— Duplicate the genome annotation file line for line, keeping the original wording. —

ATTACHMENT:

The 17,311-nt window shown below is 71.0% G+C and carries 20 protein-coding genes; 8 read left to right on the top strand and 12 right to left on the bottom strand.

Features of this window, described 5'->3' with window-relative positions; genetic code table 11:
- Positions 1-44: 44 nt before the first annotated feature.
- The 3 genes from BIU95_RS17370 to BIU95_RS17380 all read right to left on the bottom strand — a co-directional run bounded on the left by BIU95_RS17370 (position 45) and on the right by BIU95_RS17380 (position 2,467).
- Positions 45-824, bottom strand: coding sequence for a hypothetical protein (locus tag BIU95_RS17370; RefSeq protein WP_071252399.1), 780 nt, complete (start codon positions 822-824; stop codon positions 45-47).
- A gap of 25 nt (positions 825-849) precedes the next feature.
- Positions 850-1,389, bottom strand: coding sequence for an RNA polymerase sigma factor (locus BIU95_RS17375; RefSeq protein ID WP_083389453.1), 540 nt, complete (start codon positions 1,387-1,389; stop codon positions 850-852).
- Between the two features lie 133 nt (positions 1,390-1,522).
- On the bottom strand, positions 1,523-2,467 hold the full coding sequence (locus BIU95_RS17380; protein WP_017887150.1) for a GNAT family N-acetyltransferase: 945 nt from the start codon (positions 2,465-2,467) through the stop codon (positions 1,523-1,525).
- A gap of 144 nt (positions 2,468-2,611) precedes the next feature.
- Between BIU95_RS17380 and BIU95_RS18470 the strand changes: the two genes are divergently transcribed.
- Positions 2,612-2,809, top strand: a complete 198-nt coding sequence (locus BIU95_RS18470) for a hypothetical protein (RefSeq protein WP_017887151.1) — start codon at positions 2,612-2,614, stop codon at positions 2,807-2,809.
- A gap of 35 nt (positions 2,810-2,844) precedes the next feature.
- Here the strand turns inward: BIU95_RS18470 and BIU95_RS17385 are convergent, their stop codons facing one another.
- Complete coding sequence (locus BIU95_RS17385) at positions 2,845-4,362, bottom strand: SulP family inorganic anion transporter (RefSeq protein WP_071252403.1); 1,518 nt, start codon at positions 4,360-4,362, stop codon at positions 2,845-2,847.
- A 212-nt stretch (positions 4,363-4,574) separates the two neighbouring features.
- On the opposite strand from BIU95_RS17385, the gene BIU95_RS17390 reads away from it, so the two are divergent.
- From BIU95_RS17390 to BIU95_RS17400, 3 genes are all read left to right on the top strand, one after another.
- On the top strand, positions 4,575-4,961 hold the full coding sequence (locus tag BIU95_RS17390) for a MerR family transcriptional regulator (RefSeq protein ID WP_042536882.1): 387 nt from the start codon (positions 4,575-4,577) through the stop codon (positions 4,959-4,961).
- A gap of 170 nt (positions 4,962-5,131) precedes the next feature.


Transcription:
The 17,311-nt window shown below is 71.0% G+C and carries 20 protein-coding genes; 8 read left to right on the top strand and 12 right to left on the bottom strand.

Features of this window, described 5'->3' with window-relative positions; genetic code table 11:
- Positions 1-44: 44 nt before the first annotated feature.
- The 3 genes from BIU95_RS17370 to BIU95_RS17380 all read right to left on the bottom strand — a co-directional run bounded on the left by BIU95_RS17370 (position 45) and on the right by BIU95_RS17380 (position 2,467).
- Positions 45-824, bottom strand: coding sequence for a hypothetical protein (locus tag BIU95_RS17370; RefSeq protein WP_071252399.1), 780 nt, complete (start codon positions 822-824; stop codon positions 45-47).
- A gap of 25 nt (positions 825-849) precedes the next feature.
- Positions 850-1,389, bottom strand: coding sequence for an RNA polymerase sigma factor (locus BIU95_RS17375; RefSeq protein ID WP_083389453.1), 540 nt, complete (start codon positions 1,387-1,389; stop codon positions 850-852).
- Between the two features lie 133 nt (positions 1,390-1,522).
- On the bottom strand, positions 1,523-2,467 hold the full coding sequence (locus BIU95_RS17380; protein WP_017887150.1) for a GNAT family N-acetyltransferase: 945 nt from the start codon (positions 2,465-2,467) through the stop codon (positions 1,523-1,525).
- A gap of 144 nt (positions 2,468-2,611) precedes the next feature.
- Between BIU95_RS17380 and BIU95_RS18470 the strand changes: the two genes are divergently transcribed.
- Positions 2,612-2,809, top strand: a complete 198-nt coding sequence (locus BIU95_RS18470) for a hypothetical protein (RefSeq protein WP_017887151.1) — start codon at positions 2,612-2,614, stop codon at positions 2,807-2,809.
- A gap of 35 nt (positions 2,810-2,844) precedes the next feature.
- Here the strand turns inward: BIU95_RS18470 and BIU95_RS17385 are convergent, their stop codons facing one another.
- Complete coding sequence (locus BIU95_RS17385) at positions 2,845-4,362, bottom strand: SulP family inorganic anion transporter (RefSeq protein WP_071252403.1); 1,518 nt, start codon at positions 4,360-4,362, stop codon at positions 2,845-2,847.
- A 212-nt stretch (positions 4,363-4,574) separates the two neighbouring features.
- On the opposite strand from BIU95_RS17385, the gene BIU95_RS17390 reads away from it, so the two are divergent.
- From BIU95_RS17390 to BIU95_RS17400, 3 genes are all read left to right on the top strand, one after another.
- On the top strand, positions 4,575-4,961 hold the full coding sequence (locus tag BIU95_RS17390) for a MerR family transcriptional regulator (RefSeq protein ID WP_042536882.1): 387 nt from the start codon (positions 4,575-4,577) through the stop codon (positions 4,959-4,961).
- A gap of 170 nt (positions 4,962-5,131) precedes the next feature.